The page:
The first year, she lulled him to sleep by saying he was so special he could change the world.
The fifth year, she encouraged him to paint, to play, to write stories.
The tenth year, she assured him he could be whatever he wanted to be when he grew up.
The fifteenth year, she started to dread he would never be more serious about his future.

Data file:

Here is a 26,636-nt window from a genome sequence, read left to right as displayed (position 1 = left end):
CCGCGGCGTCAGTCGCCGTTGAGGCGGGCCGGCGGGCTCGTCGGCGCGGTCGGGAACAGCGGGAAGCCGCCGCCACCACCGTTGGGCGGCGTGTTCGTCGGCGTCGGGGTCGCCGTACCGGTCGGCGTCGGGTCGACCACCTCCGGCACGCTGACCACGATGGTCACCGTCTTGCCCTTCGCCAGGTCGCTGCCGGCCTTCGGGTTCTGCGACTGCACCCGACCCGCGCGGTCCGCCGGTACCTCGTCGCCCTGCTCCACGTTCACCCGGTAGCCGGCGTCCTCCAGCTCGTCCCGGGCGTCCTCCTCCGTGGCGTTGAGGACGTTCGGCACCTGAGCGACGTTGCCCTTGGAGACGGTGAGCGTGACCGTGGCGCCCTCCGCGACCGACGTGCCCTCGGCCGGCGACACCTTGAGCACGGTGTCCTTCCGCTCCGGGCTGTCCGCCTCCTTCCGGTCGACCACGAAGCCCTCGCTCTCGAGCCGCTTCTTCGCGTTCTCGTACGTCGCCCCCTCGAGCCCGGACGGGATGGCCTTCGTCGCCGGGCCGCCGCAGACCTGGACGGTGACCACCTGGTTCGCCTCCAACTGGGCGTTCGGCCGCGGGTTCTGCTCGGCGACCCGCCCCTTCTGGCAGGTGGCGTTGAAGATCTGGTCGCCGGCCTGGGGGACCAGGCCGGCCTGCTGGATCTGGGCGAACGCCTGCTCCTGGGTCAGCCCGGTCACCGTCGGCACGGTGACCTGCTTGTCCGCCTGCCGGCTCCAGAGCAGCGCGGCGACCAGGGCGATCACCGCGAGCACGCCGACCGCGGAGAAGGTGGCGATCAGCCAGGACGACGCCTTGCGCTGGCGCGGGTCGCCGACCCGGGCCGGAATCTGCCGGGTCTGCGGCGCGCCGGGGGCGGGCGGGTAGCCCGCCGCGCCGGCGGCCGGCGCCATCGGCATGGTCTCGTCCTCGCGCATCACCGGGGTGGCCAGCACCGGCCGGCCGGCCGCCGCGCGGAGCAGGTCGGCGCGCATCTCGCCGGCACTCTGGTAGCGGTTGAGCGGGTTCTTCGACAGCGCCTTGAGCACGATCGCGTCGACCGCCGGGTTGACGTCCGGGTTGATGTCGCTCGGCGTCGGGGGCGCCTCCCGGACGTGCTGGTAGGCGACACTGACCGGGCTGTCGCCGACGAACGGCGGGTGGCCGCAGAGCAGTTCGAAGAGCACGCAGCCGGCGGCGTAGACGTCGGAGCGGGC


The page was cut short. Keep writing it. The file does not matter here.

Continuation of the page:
The twentieth year, she was openly relieved that he dropped out of Art School to study Accounting.
The last year, she cried, seeing his life for what it was; the mirror of her own.